Much ado about " in" or "out".
Much ado about ” in” or “out”.

Mention the word “referendum” in Scotland and you’d better duck behind the stockade because the empty Irn Bru cans will come flying. But it looks like we are going to get another one, if not in June, then in the autumn, depending how David Cameron’s negotiations go in Brussels today.

So where does Scotland stand on membership of the European Union ? The opinion polls, disconcertingly, are all over the place. Some put support for the EU at over 60 per cent, others say it’s more like 40 per cent. All are agreed however that there are a lot of undecided voters and that the gap between the two sides is narrowing.

Romantics say that Scotland has always been an outward-looking country, with long historic ties to France, the Netherlands, the Baltic countries and with the world in general. We still do most of our trade with Europe – £12 billon at the last count. America is next, and a long way behind, with trade worth £4 billion.

But actually, we don’t have huge links with the Continent.  Not many of us speak other European languages. There are only 60,000 EU citizens working in Scotland – despite the influx of Poles, Czecks, Latvians and others in recent years.  We have 13,000 European students at Scottish universities but hardly any Scots study abroad.  We don’t even play football in Europe any more.

We know the European Union largely through its agriculture and fishing policies and the occasional new road in the Highlands and Islands. Business leaders complain about EU bureaucracy, but most of them want Britain to stay in.  Indeed the “Stronger in” campaign has already started work in Scotland, chaired by the Muslim academic Professor Mona Siddiqui and directed by the former Labour MP Frank Roy.  The “Leave” campaign is “in embryonic form” to put it generously, though there is a Labour Party “Leave” campaign headed by the former MP Nigel Griffiths.

In short, it’s not clear how the European referendum will go in Scotland. We first have to battle through our own Scottish Parliamentary election on 5 May.  The First Minister Nicola Sturgeon has called for the EU referendum to be postponed till the autumn out of “respect” for Scottish, Welsh and Northern Irish voters who will have to contend with two campaigns running at the same time.  To complicate matters, she has also hinted that if Scotland votes to stay in the EU but England votes to leave, that might be ground enough for a second referendum on independence. Then the Irn-Bru cans really will start flying.

Speaking of our own election campaign, the Finance Secretary John Swinney is still locked in talks with the UK treasury over the “fiscal framework”, the new deal on tax powers which are coming to Scotland next year. He is off to London for further discussions today.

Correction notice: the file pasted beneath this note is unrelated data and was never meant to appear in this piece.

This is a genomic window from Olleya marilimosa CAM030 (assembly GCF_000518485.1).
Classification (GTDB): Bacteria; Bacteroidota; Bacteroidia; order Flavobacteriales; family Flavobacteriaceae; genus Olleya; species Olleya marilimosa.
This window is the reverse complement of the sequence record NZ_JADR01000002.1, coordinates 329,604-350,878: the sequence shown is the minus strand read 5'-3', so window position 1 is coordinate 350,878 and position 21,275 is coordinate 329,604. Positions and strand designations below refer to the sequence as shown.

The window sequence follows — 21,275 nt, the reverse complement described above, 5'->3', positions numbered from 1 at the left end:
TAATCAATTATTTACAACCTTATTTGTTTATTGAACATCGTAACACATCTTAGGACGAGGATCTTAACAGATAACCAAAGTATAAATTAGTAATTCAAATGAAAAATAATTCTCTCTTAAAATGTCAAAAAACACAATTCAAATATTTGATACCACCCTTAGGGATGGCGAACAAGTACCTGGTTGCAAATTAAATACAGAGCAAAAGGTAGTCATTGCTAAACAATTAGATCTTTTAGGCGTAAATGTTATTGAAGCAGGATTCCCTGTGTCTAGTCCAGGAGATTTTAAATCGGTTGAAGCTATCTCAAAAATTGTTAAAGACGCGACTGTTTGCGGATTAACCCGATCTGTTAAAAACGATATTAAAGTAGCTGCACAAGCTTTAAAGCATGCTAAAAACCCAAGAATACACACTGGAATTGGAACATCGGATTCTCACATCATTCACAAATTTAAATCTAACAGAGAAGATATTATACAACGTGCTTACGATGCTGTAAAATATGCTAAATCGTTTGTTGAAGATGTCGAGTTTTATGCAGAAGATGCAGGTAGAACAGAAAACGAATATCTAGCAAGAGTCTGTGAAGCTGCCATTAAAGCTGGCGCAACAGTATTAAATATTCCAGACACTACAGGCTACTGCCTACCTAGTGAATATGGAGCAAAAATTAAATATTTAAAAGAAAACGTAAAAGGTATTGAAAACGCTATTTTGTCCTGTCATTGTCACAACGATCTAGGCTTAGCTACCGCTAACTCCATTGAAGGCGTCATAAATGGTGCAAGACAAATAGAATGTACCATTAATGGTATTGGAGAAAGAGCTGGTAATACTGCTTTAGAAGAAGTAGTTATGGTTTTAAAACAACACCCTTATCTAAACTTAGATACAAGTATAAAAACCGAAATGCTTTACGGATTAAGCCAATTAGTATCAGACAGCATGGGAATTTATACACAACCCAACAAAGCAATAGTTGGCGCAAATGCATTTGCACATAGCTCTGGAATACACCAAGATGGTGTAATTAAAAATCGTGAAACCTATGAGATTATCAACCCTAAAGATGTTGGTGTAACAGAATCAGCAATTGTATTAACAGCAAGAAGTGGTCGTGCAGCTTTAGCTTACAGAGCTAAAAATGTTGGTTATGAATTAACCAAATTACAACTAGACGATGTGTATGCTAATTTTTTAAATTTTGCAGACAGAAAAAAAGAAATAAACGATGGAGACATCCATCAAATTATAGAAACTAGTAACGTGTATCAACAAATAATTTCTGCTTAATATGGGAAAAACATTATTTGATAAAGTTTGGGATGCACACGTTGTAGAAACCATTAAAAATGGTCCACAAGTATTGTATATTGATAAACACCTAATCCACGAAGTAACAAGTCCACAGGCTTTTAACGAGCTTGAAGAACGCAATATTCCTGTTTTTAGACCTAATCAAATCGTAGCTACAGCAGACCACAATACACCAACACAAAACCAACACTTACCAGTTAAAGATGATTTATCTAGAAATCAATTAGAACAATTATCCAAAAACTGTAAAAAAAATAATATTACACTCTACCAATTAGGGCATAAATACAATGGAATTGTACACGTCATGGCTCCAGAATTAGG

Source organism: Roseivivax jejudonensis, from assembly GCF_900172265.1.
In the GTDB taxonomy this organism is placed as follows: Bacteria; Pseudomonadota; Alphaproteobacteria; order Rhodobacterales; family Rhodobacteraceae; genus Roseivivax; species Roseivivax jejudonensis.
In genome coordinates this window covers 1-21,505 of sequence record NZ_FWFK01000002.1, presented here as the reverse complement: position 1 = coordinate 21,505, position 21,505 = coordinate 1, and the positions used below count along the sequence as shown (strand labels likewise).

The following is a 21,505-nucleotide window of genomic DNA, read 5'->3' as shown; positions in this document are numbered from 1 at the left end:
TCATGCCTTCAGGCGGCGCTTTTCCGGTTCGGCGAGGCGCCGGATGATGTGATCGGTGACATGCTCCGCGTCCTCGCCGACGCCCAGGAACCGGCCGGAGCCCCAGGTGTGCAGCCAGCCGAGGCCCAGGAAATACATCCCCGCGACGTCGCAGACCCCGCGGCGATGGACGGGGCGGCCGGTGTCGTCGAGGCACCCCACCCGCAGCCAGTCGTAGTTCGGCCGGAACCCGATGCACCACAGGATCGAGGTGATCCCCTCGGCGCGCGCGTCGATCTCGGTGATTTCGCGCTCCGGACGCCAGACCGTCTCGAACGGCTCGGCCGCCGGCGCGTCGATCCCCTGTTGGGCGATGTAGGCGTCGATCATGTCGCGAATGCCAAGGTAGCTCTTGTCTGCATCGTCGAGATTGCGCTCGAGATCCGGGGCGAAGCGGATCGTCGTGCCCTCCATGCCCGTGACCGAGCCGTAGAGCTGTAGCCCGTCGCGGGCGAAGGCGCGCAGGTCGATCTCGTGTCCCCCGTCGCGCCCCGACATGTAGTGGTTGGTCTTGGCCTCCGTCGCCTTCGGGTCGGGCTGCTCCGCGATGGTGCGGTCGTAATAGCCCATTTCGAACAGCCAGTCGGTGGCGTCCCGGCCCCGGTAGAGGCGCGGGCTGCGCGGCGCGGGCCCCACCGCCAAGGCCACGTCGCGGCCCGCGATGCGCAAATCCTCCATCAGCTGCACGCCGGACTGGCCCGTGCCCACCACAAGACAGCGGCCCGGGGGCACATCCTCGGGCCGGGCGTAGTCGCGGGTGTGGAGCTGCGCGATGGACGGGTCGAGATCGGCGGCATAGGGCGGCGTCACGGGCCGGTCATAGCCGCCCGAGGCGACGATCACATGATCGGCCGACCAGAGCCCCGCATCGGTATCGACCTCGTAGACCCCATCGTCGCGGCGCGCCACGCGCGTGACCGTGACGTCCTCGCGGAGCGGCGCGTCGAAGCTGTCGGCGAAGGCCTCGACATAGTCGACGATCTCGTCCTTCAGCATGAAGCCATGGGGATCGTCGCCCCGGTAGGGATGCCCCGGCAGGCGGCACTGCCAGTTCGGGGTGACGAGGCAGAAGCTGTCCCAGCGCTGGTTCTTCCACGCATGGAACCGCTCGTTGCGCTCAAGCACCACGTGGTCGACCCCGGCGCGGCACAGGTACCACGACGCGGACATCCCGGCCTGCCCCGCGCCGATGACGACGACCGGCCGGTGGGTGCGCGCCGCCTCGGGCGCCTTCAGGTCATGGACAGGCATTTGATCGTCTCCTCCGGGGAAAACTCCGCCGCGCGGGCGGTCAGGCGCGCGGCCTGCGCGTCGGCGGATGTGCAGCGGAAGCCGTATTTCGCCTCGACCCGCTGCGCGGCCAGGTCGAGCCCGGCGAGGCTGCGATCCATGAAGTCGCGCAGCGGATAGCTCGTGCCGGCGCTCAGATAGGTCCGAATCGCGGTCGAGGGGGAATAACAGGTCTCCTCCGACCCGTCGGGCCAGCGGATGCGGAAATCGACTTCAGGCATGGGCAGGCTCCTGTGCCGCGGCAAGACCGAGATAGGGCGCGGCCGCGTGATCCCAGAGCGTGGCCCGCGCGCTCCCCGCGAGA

Meanwhile the First Minister announced a £75m fund to try to save Scotland’s manufacturing industry which is looking more anaemic every day.  Since the beginning of the year we’ve seen hundreds of jobs at risk at Tata Steelworks in Lanarkshire, Texas Instruments in Greenock, Polaroid Eyewear in Dundee and Hawick Knitwear in the Borders.

Scotland’s unemployment rate now stands at 5.8 per cent, compared to 5.1 per cent in the UK as a whole. Yet, despite all this, there have never been more people in work, 2.6 million people, nearly 75 per cent of all those of working age.

Jobs which have been saved include the 700 staff at Torness nuclear power station on the East Lothian coast. Its French owners, EDF, announced this week that they are to extend its life till 2030.   I remember it being built, some 30 years ago, amid much controversy. Then, the worry was over safety, now the worry is cost.  The anti-nuclear campaigners say the subsidy given to nuclear is a distraction from investing in renewable energy for the future.

This week has brought tragedy in the Scottish hills. Two men in their 70s died when they were forced to spend the night in freezing conditions after they got lost in a snowstorm in the Lowther Hills in southern Scotland. Another man died in an avalanche on Creag Meagaidh, north of Fort William.  And on Ben Nevis, the search is still going on, as I write, for a young couple who’ve been missing for nearly a week.

Even here in Edinburgh, the weather has been cold and windy, with occasional sleet showers. On one such day this week I was working as usual at my local wildlife reserve, at Duddingston Loch, when a hungry sparrow-hawk flew into one of our cars. He entered by one window, sat for a moment on the dashboard, and then flew out the opposite window.  We reckon he thought he’d seen food in the car.

The whole incident lasted hardly a second but it reminded me of something the Venerable Bede said: “Our present life is like the swift flight of a sparrow through the room where you sit at supper in winter, flying in one door and immediately out at another.”

Suddenly life’s daily triumphs and disasters fall into context.